Nurture team January 17, 2017

By Dr Sarah Brewer, having worked as a GP and hospital doctor, she now specialises in nutritional medicine. Sarah has also written numerous books, is a freelance writer for national newspapers and frequently lectures on supplements and women’s health.

If you’ve decided to lose weight after an indulgent festive season, don’t be tempted to cut back too drastically. Following a highly restricted diet puts your metabolism into emergency starvation mode. As well as slowing the rate at which you burn energy, to limit weight loss, crash diets are also bad for your hair and skin.


While the inevitable break out of spots is usually blamed on the release of ‘toxins’, it’s a bit more complicated than that. Crash diets raise your production of cortisol, an adrenal hormone which helps your body survive extreme stress. The resulting hormone changes increase the production of inflammatory chemicals throughout the body in readiness to fight infections during challenging times. In the skin, this leads to over-sensitivity to bacteria that normally don’t cause a reaction, and the result is a break out of spots. Your skin will become more dry, flaky, red and irritated, too, and conditions such as eczema and psoriasis can worsen.

Immediate ageing effect

One of the main roles for the stress hormone, cortisol, is to promote the breakdown of muscle tissue during times of starvation. This supplies amino acids which are used in the liver to make glucose, which is vital for brain cells to work properly. Loss of muscle leads to slack skin which has an immediate ageing effect on your facial features.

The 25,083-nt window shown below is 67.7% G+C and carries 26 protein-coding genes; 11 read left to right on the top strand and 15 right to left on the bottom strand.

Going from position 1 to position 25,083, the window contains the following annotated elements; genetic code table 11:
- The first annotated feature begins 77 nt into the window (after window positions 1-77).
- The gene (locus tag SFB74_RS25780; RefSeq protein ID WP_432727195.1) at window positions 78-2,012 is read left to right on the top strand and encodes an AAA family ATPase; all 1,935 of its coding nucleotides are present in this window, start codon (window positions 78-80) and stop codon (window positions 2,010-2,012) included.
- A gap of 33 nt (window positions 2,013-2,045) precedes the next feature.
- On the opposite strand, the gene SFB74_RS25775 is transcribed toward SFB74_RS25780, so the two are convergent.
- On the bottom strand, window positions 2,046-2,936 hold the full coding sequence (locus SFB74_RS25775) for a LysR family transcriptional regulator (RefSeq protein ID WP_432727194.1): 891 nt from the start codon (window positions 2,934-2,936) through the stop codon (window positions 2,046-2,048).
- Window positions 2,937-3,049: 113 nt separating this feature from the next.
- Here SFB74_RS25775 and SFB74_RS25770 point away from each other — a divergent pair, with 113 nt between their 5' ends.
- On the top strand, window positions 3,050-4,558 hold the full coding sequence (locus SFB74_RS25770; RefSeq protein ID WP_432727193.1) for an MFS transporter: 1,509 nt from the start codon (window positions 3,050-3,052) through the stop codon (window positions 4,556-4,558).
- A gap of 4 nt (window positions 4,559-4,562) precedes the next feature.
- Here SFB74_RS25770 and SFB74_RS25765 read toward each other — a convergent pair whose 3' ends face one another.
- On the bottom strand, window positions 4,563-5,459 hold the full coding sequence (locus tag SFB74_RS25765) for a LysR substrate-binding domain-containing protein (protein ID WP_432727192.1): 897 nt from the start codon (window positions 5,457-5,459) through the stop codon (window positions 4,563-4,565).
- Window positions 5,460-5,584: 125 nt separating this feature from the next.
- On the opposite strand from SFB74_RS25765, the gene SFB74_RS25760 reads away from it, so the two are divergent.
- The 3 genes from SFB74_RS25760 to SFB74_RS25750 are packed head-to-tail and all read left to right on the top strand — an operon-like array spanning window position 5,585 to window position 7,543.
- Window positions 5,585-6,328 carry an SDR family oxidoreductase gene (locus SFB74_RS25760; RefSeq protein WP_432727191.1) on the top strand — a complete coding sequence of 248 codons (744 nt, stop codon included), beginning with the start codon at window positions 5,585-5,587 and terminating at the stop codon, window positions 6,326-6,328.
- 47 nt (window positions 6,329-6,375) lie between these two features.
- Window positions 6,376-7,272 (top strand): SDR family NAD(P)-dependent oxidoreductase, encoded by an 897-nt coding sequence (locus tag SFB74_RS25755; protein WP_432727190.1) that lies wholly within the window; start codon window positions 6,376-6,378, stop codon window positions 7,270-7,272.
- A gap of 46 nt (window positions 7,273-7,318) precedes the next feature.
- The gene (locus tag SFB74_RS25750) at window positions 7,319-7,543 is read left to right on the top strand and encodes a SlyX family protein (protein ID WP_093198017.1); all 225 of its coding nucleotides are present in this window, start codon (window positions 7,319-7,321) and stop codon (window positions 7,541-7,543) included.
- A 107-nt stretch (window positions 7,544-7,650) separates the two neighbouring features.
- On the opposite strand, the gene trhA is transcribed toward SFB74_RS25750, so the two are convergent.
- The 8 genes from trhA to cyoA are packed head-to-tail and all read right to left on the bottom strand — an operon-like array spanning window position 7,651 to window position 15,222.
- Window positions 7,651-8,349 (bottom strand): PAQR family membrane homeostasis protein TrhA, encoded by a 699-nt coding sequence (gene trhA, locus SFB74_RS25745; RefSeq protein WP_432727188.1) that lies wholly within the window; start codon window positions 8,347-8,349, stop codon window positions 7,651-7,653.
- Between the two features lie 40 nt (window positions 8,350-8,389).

Loss of vitamins

Crash diets also mean you will lack key vitamins and minerals. Unless you take a multivitamin, you won’t get enough vitamin C to make skin collagen, while a lack of essential fatty acids leads to skin and hair that is dull and lack-lustre.

Thinning hair

Because hair is a non-vital structure, blood circulation to hair follicles is constricted during times of stress to divert nutrients away from these highly active but non-essential cells. As a result, hair quality quickly declines during a crash diet. More hair than usual is shed, and noticeable thinning can occur. The hair that remains tends to become dry and lank.

One step at a time

By all means take steps to lose excess weight, but do so slowly while following a healthy diet and exercise regime. That way, your body can work with you, rather than against you, and the quality of your skin and hair will benefit as a result.

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Nothing beats a healthy, balanced diet to provide all the nutrients we need. But when this isn't possible, supplements can help. This article isn't intended to replace medical advice. Please consult your healthcare professional before trying supplements or herbal medicines.



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